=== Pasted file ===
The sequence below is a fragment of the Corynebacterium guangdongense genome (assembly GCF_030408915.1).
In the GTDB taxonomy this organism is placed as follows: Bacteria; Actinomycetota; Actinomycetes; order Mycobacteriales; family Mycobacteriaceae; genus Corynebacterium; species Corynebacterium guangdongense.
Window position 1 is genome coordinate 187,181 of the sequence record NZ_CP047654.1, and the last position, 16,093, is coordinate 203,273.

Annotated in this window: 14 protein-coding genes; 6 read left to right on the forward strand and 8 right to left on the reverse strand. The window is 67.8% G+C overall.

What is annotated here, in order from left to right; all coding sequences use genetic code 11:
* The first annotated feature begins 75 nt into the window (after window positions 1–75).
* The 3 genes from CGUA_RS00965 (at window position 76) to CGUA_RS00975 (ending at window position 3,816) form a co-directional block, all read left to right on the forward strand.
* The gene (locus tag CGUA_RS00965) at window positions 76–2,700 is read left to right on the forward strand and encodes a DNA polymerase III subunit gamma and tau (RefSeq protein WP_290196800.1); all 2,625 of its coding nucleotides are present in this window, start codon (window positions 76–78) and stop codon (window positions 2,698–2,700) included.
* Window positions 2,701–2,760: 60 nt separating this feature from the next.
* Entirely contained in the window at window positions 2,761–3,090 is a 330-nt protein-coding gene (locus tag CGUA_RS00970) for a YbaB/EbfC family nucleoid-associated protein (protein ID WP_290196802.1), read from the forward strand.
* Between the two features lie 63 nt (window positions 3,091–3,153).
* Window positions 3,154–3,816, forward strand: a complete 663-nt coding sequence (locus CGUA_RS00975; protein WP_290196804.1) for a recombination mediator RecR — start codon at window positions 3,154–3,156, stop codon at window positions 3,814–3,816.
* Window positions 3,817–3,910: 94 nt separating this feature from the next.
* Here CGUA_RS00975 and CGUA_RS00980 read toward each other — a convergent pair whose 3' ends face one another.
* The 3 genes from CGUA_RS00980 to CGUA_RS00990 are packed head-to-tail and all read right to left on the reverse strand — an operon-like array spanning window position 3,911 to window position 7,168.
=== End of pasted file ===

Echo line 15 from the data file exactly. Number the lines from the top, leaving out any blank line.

* The 3 genes from CGUA_RS00980 to CGUA_RS00990 are packed head-to-tail and all read right to left on the reverse strand — an operon-like array spanning window position 3,911 to window position 7,168.